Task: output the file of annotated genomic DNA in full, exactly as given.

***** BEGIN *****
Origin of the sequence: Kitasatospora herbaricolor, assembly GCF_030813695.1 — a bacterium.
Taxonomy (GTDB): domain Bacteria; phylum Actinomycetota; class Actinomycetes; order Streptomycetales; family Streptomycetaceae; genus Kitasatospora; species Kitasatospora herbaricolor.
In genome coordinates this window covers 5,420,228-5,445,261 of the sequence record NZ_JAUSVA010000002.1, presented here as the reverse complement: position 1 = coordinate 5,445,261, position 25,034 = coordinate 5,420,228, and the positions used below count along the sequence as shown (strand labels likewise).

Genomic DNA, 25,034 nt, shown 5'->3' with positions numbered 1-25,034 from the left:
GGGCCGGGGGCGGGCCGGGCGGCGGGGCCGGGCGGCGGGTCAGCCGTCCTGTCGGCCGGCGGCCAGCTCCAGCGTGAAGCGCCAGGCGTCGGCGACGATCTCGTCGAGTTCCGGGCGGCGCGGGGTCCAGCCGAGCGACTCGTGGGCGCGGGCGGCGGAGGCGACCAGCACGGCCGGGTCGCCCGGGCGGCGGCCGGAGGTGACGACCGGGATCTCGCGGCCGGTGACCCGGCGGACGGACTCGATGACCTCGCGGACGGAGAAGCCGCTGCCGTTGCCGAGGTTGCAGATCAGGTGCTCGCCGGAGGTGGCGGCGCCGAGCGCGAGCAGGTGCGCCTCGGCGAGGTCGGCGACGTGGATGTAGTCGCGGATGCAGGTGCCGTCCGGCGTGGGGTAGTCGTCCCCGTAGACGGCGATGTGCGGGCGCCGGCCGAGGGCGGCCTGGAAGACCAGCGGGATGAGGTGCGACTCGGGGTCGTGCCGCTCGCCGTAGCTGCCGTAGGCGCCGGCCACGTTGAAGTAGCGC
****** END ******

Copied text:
Origin of the sequence: Kitasatospora herbaricolor, assembly GCF_030813695.1 — a bacterium.
Taxonomy (GTDB): domain Bacteria; phylum Actinomycetota; class Actinomycetes; order Streptomycetales; family Streptomycetaceae; genus Kitasatospora; species Kitasatospora herbaricolor.
In genome coordinates this window covers 5,420,228-5,445,261 of the sequence record NZ_JAUSVA010000002.1, presented here as the reverse complement: position 1 = coordinate 5,445,261, position 25,034 = coordinate 5,420,228, and the positions used below count along the sequence as shown (strand labels likewise).

Genomic DNA, 25,034 nt, shown 5'->3' with positions numbered 1-25,034 from the left:
GGGCCGGGGGCGGGCCGGGCGGCGGGGCCGGGCGGCGGGTCAGCCGTCCTGTCGGCCGGCGGCCAGCTCCAGCGTGAAGCGCCAGGCGTCGGCGACGATCTCGTCGAGTTCCGGGCGGCGCGGGGTCCAGCCGAGCGACTCGTGGGCGCGGGCGGCGGAGGCGACCAGCACGGCCGGGTCGCCCGGGCGGCGGCCGGAGGTGACGACCGGGATCTCGCGGCCGGTGACCCGGCGGACGGACTCGATGACCTCGCGGACGGAGAAGCCGCTGCCGTTGCCGAGGTTGCAGATCAGGTGCTCGCCGGAGGTGGCGGCGCCGAGCGCGAGCAGGTGCGCCTCGGCGAGGTCGGCGACGTGGATGTAGTCGCGGATGCAGGTGCCGTCCGGCGTGGGGTAGTCGTCCCCGTAGACGGCGATGTGCGGGCGCCGGCCGAGGGCGGCCTGGAAGACCAGCGGGATGAGGTGCGACTCGGGGTCGTGCCGCTCGCCGTAGCTGCCGTAGGCGCCGGCCACGTTGAAGTAGCGC